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Fibers & Textiles

Fibers & Textiles shutterstock / wavebreakmedia Medical/Surgical The Medical/Surgical segment is another opportunity for bio-resins in nonwovens. Sales of nonwoven fabrics to this segment in North America reached an estimated 3 million in 2012 and consumed 166,000 tonnes. Unlike the other segments, where bioplastics replace oil-based plastics; there is opportunity to use bioplastics in an entirely new product category. Biopolymer based nonwovens can be made into tissue scaffolds that dissolve in the body. Other types of bandages that dissolve in the body also represent opportunity. This area has a great deal of interest and offers an attractive high value, low volume possibility as these tissue scaffolds and bandages cannot be made using oilbased products. The largest use of nonwovens in medical today is for surgical drapes and gowns. There seems no great opportunity for bio-resins here due primarily to the requirements for FDA approval and purchasing group’s reluctance to accept higher costs. However, hospitals are being pushed to go green where possible so the Medical/ Surgical segment gets two out of five stars. Reusable Shopping Bags One only has to shop at their local grocery store to see that the popularity of reusable shopping bags has grown in the last few years in a lot of countries including North America. Some countries, states and cities are working on legislation to tax or ban the use of plastic shopping bags, with Los Angeles becoming the largest U.S. city to ban them. Some stores have voluntarily discontinued the use of them as part of their brand mission. Billions of plastic bags are used annually with only about 0.06% being recycled in the USA. The only real challenge to adoption of bioplastic based nonwovens for reusable shopping bags is cost. But there is a strong ecological drive behind the wider use of reusable bags. These bags’ unitary construction makes them easier to manufacture. There is also opportunity to produce value tiers with entry and step- up style bags to accommodate different cost points and branding objectives. For these reasons the segment gets two out of five stars. Automotive Nonwovens are used on over 40 parts of an average car today. Nonwoven fabric sales to the North American automotive market reached an estimated 1 million in 2012 and consumed approximately 57,000 tonnes. The auto industry is healthy and growing again and it is a global industry. Nonwoven fabrics’ ability to be engineered to meet a specific application in the car, such as extreme light istockphoto / CaroleGomez 22 bioplastics MAGAZINE [05/13] Vol. 8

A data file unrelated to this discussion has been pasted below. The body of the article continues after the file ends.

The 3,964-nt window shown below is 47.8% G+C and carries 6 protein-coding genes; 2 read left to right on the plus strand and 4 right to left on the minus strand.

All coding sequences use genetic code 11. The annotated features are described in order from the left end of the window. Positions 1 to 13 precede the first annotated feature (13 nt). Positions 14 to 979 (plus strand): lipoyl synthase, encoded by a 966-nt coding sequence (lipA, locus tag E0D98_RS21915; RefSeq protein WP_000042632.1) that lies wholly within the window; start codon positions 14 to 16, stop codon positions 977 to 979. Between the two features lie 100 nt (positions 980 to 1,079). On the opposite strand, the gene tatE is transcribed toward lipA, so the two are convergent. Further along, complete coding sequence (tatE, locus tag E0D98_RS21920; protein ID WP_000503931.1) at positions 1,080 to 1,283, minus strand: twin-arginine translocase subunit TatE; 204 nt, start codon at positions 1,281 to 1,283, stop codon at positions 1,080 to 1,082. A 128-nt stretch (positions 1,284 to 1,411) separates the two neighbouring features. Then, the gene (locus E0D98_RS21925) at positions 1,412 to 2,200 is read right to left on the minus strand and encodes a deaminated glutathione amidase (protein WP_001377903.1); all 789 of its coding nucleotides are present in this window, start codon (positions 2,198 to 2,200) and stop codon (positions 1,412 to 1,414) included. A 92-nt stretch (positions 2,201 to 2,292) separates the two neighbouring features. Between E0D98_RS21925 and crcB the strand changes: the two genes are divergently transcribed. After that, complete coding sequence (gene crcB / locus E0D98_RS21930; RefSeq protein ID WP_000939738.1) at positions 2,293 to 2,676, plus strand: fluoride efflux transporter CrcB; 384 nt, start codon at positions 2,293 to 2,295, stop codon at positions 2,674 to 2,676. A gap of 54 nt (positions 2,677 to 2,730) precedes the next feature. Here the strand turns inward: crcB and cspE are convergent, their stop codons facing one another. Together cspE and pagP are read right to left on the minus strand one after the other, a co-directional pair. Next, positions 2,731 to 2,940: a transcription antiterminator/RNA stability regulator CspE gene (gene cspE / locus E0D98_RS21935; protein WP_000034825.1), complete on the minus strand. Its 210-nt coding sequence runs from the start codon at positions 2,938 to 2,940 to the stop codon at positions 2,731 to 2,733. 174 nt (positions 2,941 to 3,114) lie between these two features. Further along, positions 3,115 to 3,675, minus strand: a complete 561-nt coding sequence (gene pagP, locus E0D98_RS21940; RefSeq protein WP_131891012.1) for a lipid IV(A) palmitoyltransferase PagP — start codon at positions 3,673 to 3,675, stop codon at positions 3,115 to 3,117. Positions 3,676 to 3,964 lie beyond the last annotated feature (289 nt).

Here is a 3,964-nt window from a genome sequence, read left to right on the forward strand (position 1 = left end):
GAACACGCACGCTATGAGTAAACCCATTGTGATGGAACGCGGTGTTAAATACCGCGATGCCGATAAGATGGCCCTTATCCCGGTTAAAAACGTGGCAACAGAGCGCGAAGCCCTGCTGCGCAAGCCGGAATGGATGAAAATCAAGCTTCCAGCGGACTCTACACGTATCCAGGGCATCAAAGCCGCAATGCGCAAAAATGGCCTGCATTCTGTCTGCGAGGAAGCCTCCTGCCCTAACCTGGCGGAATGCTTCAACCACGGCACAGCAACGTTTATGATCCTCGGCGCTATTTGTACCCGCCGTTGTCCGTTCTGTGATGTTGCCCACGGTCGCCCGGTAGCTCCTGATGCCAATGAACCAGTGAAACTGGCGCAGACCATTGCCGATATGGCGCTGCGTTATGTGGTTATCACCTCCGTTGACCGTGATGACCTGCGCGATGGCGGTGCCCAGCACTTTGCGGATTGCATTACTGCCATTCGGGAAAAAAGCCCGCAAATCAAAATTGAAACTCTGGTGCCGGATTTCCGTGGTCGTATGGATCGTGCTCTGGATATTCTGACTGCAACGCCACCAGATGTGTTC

weight but highly durable, is driving higher usage by auto designers and planners. There is evidence that a growing segment of auto buyers are willing to pay more for a greener car. The challenge will be bioplastics cost vs. performance plus bioplastic capacity. If bio-resins take off and are adopted by more car companies can the supply chain meet the demand? In the Auto segment, there seems to be potential for bio-resins in acoustic insulation, carpets and headliners. Rating: two out of five stars. Agricultural/Landscaping The final area of potential to be looked at is the Agricultural/Landscaping segment. In 2012, nonwoven fabric sales into this segment in North America reached an estimated million, consuming approximately 31,000 tonnes. Landscape/ Agricultural fabrics are used to shade young plantings, stop erosion, and prevent weed growth. Ideally, farmers would like to simply till these into the soil when the growing season is over. So here it is not the biobased source of a material that is of interest, but the biodegradability, ideally in combination with a renewable source. With the growing interest in organic and sustainable agriculture, this trend is increasing. But cost is an over-riding driver in this segment and for this reason the opportunity for biobased AND biodegradable nonwovens will be very limited. Thus this segment gets only one out of five stars. So will bio-resin use in the production of nonwoven fabrics grow and prosper? Yes, it will. It is not a pipe dream but a market opportunity. The possibilities are good and some application of biopolymers is already occurring. Because many segments are cost sensitive, bio-resin pricing will remain an issue; particularly when replacing an oil-based material. So, keep in mind the concept of biopolymer use in totally new product areas, such as in medical tissue scaffolding. And lastly, be careful what you wish for. There are only 2.5 million tonnes of bio-resin capacity today but about 230 million tonnes of petroleum polymer consumption with about 10 million flowing into nonwovens. So the science may be there to replace a substantial percentage of petroleum based polymers, but the capacity is not (yet). bioplastics MAGAZINE [05/13] Vol. 8 23

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